Cattle and sheep ranchers in Washington’s Stevens County have been hectored by wolves for years. Now the wolves are coming close to town.
Wolves have come “very close to homes” near Colville in northeast Washington, according to Stevens County commissioners, who issued a public safety announcement Jan. 8 warning residents to protect their pets and livestock.
This is the first time the county has issued an alert to residents, county Commissioner Don Dashiell said Jan. 11. The county has not received any reports of anyone being threatened by wolves, he said.
“I think we’d feel lacking in our response if we waited until wolves came and jerked somebody’s dog off the lease and ate it,” Dashiell said. “It’s not out in the middle of nowhere, it’s two miles west of Colville.”
Dashiell said commissioners took the initiative to alert the public because the state Department of Fish and Wildlife has not warned residents in the past about wolf activity. The county did not ask the department to issue a notice in this case, he said.
What can the people of Colville do if wolves attack their dogs or livestock? Not much, and even less if a westside legislator gets her way.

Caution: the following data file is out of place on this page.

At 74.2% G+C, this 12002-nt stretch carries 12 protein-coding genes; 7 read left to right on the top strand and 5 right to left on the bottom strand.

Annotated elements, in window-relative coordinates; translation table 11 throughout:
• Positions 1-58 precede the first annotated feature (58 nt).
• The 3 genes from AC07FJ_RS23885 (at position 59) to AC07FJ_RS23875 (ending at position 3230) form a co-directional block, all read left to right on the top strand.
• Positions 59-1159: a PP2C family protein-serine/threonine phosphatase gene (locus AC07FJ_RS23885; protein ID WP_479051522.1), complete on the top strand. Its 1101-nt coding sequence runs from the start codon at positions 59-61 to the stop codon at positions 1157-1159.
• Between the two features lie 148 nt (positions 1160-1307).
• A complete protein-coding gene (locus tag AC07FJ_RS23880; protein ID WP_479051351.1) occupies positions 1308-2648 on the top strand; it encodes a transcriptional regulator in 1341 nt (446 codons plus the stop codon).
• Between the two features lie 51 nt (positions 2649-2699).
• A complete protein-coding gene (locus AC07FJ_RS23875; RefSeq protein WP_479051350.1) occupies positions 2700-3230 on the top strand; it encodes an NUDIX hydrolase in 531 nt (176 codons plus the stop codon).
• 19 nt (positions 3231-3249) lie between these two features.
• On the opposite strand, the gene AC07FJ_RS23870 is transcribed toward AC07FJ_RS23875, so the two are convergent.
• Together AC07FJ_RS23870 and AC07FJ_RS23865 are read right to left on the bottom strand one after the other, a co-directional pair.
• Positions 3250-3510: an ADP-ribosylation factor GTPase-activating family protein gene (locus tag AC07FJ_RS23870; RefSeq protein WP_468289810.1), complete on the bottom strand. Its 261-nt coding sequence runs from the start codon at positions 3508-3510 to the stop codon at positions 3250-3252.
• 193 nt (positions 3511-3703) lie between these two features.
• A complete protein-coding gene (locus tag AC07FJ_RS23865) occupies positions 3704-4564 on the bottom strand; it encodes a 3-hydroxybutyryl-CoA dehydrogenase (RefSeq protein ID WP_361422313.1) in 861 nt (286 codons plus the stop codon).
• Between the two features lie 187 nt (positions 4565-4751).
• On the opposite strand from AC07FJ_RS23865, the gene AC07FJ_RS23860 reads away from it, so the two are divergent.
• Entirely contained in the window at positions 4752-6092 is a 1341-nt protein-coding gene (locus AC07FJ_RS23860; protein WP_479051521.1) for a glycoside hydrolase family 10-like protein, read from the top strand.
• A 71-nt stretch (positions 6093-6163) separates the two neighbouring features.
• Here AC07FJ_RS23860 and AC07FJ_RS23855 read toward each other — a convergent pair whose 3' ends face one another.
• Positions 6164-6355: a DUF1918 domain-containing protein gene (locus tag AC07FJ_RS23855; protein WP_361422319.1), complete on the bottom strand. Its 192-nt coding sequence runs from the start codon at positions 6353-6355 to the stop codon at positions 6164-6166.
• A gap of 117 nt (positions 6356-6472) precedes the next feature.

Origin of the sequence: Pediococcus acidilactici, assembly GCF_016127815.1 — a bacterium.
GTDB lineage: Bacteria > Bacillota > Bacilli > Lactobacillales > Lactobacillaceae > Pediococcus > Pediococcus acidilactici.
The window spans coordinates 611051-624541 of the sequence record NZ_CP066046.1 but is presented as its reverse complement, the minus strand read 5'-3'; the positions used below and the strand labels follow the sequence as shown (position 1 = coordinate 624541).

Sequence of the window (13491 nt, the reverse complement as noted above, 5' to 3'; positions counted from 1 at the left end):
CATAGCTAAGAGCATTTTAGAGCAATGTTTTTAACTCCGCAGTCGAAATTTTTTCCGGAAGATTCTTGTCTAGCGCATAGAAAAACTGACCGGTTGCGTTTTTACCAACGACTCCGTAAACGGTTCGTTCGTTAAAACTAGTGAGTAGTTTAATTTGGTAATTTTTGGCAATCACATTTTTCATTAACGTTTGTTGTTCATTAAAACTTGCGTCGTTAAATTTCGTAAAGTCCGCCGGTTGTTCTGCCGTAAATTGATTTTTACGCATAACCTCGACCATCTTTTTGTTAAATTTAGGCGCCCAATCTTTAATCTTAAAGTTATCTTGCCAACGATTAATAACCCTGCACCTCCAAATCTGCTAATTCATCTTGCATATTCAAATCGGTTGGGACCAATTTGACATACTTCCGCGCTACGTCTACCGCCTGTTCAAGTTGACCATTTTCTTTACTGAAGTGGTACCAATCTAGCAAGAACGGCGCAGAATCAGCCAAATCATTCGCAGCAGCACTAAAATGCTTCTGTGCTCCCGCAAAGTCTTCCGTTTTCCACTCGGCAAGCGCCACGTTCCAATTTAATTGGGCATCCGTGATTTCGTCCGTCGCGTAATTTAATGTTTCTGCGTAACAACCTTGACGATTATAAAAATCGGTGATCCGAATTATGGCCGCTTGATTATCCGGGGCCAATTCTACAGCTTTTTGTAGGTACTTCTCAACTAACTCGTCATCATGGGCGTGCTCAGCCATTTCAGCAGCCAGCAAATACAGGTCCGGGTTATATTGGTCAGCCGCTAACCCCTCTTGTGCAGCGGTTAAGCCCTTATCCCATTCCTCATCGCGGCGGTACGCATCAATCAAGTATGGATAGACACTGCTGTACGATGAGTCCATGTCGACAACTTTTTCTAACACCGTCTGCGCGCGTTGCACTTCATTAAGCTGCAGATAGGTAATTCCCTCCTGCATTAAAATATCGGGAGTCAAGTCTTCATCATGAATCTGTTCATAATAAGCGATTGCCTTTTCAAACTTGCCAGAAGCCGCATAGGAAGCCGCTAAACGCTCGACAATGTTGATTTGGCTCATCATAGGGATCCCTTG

Rep. Sherry Appleton, a Democrat who represents Bainbridge Island across Puget Sound from Seattle, has introduced a bill to bar the state Department of Fish and Wildlife from killing wolves in the eastern one-third of the state.
Federal law already prohibits lethal control of wolves in the western two-thirds of Washington. Appleton wants a statewide ban on killing wolves.
So if the wolves were roaming around the better neighborhoods of Seattle and Olympia, what would be the response?
Would the tech millionaires and billionaires around Lake Washington rush to hang fladry on their fences? Would Madison Park deploy range riders? Would Olympia schools post guard dogs to watch over kids playing at recess?
Somehow we think urbanites would find these efforts lacking if even only a house cat or two fell victim.
Wolves are coming to town, but Colville isn’t Seattle. Anyone who loses their cats or dogs will be expected to accept it the way the ranchers are expected to accept it as part of the price of living in wolf habitat.
While they’ve not always been happy about it, Washington ranchers have tried to accommodate the growing wolf population. Their fellow Washingtonians around Puget Sound need to appreciate both that effort and the real economic hardship wolves present to the state’s livestock producers.